With the win, Purdue manages to stay right in the thick of the Big Ten West Division race. Northwestern, Wisconsin, Iowa, and Purdue all have just one conference loss, although Purdue’s only loss to this point has come against Northwestern. Purdue will also get Iowa and Wisconsin at home in November, and it has become clear this is not a place you want to travel to play right now. Purdue has not played in a Big Ten championship game, which is played in Indianapolis, but perhaps these Boilermakers have something special cooking right now. They absolutely cannot be dismissed in the West Division now.

Ohio State’s setback means the Buckeyes are now looking up in the Big Ten East standings for the first time this season. The team sitting above them just so happens to be Michigan, the last undefeated team in Big Ten play this season after the Wolverines took care of Michigan State earlier in the day. The fate of the Big Ten East could very well come down to the regular season finale between Ohio State and Michigan this year in Ohio Stadium, and Ohio State will clearly have some work to do if they are going to climb back to being the team to beat in the division they were expected to be.

It is still too early to go crazy over the College Football Playoff implications for Ohio State with this loss, because a one-loss Big Ten champion — be it Ohio State or Michigan — would still figure to have a solid chance of being one of the four teams selected at the end of the year. The first playoff rankings will come at the end of the month, but the Buckeyes will be sitting on this loss when those rankings make their debut, so they will not have a chance to redeem themselves in front of the watchful eyes of the selection committee.

Ohio State will look take next week off with a bye before looking for a rebound win on November 3 at home against Nebraska. Purdue will look to continue flexing against the Big Ten East Division next week when they travel to East Lansing to take on a beat-up Michigan State team.

The last time Purdue beat the No. 2 team in the country was October 6, 1984. The opponent that day? Ohio State.

Butkus Award names 51 linebackers to 2018 watch list

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College football watch list season resumed Monday with the release of the Butkus Award and Jim Thorpe Award watch lists. The Butkus Award watch list named 51 linebackers to its preseason list, including players from 41 different schools.

This year’s watch list is highlighted by finalists for the 2017 Butkus Award in Devin Bush of Michigan and T.J. Edwards of Wisconsin. Josh Allen of Kentucky and Cameron Smith of USC are also on the list after being a semi-finalist last year. Former high school Butkus Award winners Caleb Kelly of Oklahoma and Dylan Moses of Alabama also were named to the list.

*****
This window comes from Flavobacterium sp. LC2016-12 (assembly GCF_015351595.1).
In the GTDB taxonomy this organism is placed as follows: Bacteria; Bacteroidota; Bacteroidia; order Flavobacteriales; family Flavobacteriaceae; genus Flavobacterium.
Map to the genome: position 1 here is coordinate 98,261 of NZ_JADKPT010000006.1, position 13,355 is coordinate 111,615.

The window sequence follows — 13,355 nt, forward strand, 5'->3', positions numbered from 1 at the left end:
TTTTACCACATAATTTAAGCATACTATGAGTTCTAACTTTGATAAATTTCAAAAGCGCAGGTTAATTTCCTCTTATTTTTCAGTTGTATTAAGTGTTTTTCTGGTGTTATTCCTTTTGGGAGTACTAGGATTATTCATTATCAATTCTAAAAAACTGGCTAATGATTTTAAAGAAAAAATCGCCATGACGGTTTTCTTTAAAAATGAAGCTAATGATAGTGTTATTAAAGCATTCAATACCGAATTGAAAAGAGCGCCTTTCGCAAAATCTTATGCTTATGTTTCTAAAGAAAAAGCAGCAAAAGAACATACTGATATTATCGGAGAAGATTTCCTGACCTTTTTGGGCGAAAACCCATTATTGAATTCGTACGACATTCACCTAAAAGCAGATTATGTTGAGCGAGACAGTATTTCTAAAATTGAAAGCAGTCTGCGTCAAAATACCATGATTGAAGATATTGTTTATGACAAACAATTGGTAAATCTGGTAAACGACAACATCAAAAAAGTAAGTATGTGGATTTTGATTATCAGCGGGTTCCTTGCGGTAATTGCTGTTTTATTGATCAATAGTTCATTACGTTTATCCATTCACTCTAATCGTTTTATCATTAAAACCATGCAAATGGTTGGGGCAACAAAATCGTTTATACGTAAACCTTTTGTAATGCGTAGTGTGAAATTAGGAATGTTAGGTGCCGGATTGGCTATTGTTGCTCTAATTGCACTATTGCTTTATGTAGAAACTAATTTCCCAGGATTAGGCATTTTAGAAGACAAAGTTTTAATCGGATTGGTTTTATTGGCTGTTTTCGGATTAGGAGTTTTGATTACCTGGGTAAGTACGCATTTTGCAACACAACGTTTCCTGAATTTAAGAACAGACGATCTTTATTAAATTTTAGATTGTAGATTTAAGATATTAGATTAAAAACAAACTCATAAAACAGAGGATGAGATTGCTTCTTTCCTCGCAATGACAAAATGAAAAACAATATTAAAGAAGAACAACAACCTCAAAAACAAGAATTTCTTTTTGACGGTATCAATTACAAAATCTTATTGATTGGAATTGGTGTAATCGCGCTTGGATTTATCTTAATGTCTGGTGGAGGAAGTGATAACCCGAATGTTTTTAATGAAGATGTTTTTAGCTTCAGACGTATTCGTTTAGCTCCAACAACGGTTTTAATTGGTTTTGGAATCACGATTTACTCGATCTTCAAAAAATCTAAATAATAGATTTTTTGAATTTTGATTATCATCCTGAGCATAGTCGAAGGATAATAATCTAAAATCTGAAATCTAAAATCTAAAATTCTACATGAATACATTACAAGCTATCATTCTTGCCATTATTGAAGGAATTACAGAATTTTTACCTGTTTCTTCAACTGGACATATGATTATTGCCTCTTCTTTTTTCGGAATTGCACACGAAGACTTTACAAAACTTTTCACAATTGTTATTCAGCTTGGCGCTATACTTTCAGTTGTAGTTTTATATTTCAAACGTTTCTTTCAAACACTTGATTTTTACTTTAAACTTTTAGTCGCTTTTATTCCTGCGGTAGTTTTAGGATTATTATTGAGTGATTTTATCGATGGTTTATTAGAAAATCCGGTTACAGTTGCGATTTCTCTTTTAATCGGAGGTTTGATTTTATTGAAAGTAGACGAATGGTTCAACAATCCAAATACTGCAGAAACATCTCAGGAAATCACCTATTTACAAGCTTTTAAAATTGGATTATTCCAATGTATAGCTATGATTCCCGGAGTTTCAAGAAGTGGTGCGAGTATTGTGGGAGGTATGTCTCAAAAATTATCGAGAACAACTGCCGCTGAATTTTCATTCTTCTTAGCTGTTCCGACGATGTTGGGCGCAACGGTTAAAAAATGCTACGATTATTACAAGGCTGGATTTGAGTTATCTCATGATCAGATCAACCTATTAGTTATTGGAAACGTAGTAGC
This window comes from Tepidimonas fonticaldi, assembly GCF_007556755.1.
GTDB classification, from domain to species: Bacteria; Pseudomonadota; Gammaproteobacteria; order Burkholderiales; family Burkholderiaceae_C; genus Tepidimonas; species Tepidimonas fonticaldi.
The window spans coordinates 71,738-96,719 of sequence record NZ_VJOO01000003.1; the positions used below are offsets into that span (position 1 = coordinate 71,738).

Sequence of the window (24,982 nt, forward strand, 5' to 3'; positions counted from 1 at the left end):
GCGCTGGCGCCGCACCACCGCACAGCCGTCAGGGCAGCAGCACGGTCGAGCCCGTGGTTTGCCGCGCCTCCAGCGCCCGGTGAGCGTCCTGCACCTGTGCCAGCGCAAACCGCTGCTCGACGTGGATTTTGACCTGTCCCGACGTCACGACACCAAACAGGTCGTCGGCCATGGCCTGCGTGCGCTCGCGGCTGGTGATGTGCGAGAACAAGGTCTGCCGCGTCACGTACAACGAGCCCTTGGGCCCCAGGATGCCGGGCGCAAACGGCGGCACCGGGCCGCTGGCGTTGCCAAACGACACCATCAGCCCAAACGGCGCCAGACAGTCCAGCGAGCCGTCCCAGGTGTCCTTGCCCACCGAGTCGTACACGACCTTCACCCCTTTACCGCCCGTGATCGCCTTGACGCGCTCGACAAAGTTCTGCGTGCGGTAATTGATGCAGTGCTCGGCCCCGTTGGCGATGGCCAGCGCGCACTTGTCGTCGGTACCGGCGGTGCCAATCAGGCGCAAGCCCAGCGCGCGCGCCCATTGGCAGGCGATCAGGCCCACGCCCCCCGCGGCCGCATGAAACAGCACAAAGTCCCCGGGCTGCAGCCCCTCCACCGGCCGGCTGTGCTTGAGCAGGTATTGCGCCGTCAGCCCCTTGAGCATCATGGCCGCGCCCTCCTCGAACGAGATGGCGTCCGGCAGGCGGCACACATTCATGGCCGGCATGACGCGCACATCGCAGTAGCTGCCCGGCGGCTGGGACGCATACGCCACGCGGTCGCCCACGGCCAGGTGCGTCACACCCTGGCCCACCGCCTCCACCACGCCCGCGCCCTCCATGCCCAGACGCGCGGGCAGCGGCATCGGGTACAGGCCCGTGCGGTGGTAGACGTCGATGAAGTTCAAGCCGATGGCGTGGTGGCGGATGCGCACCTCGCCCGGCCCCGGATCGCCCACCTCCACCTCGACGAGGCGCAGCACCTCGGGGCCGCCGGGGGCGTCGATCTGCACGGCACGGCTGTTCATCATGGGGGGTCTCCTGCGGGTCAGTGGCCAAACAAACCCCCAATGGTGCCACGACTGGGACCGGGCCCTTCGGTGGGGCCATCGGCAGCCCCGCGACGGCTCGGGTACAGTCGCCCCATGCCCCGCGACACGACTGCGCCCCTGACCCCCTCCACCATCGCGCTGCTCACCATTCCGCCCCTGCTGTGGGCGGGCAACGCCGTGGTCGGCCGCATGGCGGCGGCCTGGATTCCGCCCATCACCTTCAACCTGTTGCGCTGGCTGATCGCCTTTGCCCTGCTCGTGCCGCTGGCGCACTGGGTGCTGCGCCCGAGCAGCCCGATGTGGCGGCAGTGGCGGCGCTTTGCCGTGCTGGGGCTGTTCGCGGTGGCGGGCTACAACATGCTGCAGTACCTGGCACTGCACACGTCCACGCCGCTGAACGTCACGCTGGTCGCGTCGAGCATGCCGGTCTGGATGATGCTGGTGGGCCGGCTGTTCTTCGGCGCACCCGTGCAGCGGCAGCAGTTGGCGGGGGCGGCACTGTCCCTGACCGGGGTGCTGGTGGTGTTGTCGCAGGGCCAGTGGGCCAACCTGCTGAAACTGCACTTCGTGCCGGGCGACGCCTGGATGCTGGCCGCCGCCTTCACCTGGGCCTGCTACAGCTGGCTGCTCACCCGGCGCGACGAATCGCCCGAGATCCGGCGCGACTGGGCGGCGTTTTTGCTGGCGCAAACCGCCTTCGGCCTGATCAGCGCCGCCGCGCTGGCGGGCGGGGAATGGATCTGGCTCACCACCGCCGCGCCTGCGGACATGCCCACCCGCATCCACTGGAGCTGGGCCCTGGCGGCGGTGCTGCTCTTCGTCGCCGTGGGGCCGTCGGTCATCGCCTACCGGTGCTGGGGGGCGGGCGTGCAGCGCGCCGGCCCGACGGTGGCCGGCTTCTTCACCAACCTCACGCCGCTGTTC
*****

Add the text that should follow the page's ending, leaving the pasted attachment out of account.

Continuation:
Alabama and Wisconsin lead the nation with three Butkus Award watch list players each. Ryan Connelly and Andrew Van Ginkel join Edwards of Wisconsin and Anfernee Jennings and Mack Wilson of Alabama are also included.

The list will be trimmed down to a list of semi-finalists on October 29 and then down to a smaller list of finalists on November 19. Georgia running back Roquan Smith won the award last year.

2018 Butkus Award Watch List

Curtis Akins, Memphis
Otaro Alaka, Texas A&M
Josh Allen, Kentucky
Jeffrey Allison, Fresno State
Azeez Al-Shaair, Florida Atlantic
Joe Bachie, Michigan State
Markus Bailey, Purdue
Thomas Barber, Minnesota
Bryton Barr, Massachusetts
Tevis Bartlett, Washington
Devin Bush, Michigan
Josh Buss, Montana
Te’von Coney, Notre Dame
Ryan Connelly, Wisconsin
Deshaun Davis, Auburn
Troy Dye, Oregon
Koa Farmer, Penn State
Paddy Fisher, Northwestern
Joe Giles-Harris, Duke
Dre Greenlaw, Arkansas
Porter Gustin, USC
Nate Hall, Northwestern
Terez Hall, Missouri
Terrill Hanks, New Mexico State
Darius Harris, Middle Tennessee
De’Jon Harris, Arkansas
Khalil Hodge, Buffalo
Justin Hollins, Oregon
Oluwaseun Idowu, Pitt
Anfernee Jennings, Alabama
Gary Johnson, Texas
Kendall Joseph, Clemson
Caleb Kelly, Oklahoma
Jordan Kunaszyk, California
Tre Lamar, Clemson
Dylan Moses, Alabama
Bobby Okereke, Stanford
Justin Phillips, Oklahoma State
Germaine Pratt, N.C. State
Shaq Quarterman, Miami
David Reese, Florida
Cameron Smith, USC
Ty Summers, TCU
Jahlani Tavai, Hawaii
Drue Tranquill, Notre Dame
Andrew Van Ginkel, Wisconsin
D’Andre Walker, Georgia
Devin White, LSU
Mack Wilson, Alabama
Juwon Young, Marshall